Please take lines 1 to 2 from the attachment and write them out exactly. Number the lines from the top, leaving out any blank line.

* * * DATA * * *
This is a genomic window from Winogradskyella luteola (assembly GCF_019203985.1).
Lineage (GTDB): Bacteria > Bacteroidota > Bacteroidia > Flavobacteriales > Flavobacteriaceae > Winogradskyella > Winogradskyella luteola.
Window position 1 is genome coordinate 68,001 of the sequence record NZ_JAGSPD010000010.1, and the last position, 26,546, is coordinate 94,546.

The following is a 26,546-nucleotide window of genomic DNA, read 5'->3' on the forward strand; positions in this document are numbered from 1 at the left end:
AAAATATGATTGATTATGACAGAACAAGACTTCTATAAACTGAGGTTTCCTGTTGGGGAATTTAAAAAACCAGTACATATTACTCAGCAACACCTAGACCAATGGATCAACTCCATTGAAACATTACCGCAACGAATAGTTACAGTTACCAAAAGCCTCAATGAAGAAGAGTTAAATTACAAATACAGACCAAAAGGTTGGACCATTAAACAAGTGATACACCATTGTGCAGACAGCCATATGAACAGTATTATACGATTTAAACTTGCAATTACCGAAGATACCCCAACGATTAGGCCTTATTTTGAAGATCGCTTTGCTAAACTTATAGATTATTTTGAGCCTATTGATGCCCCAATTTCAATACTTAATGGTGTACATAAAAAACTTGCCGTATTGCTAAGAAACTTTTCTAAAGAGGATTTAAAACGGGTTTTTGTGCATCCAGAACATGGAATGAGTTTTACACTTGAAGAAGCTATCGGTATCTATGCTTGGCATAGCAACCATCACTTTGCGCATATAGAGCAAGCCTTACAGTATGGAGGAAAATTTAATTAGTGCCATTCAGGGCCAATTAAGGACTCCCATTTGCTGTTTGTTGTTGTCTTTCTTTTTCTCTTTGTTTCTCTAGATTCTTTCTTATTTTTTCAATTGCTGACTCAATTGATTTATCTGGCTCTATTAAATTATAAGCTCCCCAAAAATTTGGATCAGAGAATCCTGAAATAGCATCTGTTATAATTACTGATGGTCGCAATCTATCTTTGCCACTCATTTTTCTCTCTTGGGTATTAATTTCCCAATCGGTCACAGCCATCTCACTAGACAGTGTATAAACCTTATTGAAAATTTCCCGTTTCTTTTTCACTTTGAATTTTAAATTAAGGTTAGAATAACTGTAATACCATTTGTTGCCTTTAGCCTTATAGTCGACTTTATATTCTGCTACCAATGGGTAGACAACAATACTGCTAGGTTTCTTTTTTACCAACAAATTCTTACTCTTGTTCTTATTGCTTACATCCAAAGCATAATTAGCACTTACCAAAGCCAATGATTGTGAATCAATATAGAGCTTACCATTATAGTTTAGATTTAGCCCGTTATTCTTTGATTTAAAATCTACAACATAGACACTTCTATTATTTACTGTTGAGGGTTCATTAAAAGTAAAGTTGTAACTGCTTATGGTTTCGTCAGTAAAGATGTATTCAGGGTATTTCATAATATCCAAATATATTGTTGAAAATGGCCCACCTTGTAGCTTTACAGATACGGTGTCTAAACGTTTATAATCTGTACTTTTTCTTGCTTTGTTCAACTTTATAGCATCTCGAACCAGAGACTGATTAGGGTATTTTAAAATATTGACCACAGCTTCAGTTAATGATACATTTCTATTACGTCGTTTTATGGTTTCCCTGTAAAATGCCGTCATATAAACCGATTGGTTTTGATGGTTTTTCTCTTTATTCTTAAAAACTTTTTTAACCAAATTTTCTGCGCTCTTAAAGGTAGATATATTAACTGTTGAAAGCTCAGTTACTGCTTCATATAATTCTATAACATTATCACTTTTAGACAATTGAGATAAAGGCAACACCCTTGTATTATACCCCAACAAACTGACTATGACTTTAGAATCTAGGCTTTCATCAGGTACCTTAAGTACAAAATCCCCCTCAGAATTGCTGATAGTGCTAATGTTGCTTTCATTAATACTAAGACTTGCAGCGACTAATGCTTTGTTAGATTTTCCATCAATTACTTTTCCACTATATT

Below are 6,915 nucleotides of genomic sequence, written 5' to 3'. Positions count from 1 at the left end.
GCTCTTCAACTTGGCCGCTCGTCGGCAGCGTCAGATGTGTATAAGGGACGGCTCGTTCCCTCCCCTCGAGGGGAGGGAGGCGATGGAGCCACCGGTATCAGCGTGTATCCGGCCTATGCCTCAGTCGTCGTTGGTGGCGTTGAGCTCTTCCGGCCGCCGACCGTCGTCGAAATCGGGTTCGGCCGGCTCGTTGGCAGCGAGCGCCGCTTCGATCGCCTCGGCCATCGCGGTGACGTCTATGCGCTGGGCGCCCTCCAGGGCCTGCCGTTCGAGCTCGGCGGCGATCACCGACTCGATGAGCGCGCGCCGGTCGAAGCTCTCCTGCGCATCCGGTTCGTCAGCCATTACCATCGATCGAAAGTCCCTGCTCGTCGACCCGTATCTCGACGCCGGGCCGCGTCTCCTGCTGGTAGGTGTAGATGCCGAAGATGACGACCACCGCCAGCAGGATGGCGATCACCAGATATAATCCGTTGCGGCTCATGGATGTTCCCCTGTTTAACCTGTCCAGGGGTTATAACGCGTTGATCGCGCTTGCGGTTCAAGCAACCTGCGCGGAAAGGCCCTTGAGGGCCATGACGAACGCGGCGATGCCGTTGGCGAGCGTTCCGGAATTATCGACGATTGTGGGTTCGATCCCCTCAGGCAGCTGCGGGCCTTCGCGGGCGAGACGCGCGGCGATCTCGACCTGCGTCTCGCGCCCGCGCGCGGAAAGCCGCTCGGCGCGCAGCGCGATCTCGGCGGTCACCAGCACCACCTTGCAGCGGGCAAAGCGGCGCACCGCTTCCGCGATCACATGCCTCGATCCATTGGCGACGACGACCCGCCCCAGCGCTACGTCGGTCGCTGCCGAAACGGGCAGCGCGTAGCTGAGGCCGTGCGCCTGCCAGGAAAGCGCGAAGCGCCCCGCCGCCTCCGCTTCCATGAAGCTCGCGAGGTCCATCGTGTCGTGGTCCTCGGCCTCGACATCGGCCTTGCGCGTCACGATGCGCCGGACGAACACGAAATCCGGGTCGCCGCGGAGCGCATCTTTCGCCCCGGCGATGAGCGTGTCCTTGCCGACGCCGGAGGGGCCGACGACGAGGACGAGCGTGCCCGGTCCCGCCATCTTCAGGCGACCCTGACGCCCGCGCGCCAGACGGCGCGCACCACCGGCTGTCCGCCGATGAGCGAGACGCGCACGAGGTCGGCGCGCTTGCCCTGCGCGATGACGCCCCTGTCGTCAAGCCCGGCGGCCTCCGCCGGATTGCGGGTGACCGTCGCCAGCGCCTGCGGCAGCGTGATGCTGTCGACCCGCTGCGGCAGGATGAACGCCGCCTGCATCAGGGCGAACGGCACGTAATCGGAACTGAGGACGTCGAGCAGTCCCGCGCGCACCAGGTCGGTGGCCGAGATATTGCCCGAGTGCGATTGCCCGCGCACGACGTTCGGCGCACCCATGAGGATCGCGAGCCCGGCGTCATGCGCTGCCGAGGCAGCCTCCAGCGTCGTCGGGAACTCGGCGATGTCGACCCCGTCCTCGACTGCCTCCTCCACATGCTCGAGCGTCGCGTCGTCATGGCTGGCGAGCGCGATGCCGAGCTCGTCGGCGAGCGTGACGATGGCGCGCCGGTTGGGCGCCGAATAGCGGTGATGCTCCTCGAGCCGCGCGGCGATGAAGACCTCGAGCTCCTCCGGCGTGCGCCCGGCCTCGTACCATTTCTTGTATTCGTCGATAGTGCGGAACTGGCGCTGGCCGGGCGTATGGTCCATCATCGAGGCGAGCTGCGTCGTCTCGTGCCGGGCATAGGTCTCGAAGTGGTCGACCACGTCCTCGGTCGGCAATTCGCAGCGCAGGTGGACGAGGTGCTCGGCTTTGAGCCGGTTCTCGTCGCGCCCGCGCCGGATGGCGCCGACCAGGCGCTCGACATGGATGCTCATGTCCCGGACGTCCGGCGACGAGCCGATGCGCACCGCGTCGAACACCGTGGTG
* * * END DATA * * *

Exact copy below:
This is a genomic window from Winogradskyella luteola (assembly GCF_019203985.1).
Lineage (GTDB): Bacteria > Bacteroidota > Bacteroidia > Flavobacteriales > Flavobacteriaceae > Winogradskyella > Winogradskyella luteola.